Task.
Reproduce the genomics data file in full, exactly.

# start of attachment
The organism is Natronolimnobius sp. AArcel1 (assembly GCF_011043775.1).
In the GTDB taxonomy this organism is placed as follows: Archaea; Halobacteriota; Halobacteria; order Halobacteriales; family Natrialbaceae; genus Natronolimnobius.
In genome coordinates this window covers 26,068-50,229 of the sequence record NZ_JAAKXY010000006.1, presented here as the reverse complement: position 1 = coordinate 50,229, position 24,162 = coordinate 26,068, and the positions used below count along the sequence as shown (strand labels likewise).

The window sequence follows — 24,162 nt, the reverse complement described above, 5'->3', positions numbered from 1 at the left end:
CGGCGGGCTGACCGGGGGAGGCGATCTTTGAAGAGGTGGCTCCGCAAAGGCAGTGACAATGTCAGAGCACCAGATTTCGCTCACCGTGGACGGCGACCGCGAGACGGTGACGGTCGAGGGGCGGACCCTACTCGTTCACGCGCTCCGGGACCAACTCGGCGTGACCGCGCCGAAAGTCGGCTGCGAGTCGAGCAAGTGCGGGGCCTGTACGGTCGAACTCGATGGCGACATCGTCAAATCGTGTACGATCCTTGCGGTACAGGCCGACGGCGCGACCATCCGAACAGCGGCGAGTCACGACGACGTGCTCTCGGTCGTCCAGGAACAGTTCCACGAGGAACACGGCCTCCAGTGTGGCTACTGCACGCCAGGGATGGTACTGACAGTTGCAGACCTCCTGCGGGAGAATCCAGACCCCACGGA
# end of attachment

The organism is Natronolimnobius sp. AArcel1 (assembly GCF_011043775.1).
In the GTDB taxonomy this organism is placed as follows: Archaea; Halobacteriota; Halobacteria; order Halobacteriales; family Natrialbaceae; genus Natronolimnobius.
In genome coordinates this window covers 26,068-50,229 of the sequence record NZ_JAAKXY010000006.1, presented here as the reverse complement: position 1 = coordinate 50,229, position 24,162 = coordinate 26,068, and the positions used below count along the sequence as shown (strand labels likewise).

The window sequence follows — 24,162 nt, the reverse complement described above, 5'->3', positions numbered from 1 at the left end:
CGGCGGGCTGACCGGGGGAGGCGATCTTTGAAGAGGTGGCTCCGCAAAGGCAGTGACAATGTCAGAGCACCAGATTTCGCTCACCGTGGACGGCGACCGCGAGACGGTGACGGTCGAGGGGCGGACCCTACTCGTTCACGCGCTCCGGGACCAACTCGGCGTGACCGCGCCGAAAGTCGGCTGCGAGTCGAGCAAGTGCGGGGCCTGTACGGTCGAACTCGATGGCGACATCGTCAAATCGTGTACGATCCTTGCGGTACAGGCCGACGGCGCGACCATCCGAACAGCGGCGAGTCACGACGACGTGCTCTCGGTCGTCCAGGAACAGTTCCACGAGGAACACGGCCTCCAGTGTGGCTACTGCACGCCAGGGATGGTACTGACAGTTGCAGACCTCCTGCGGGAGAATCCAGACCCCACGGA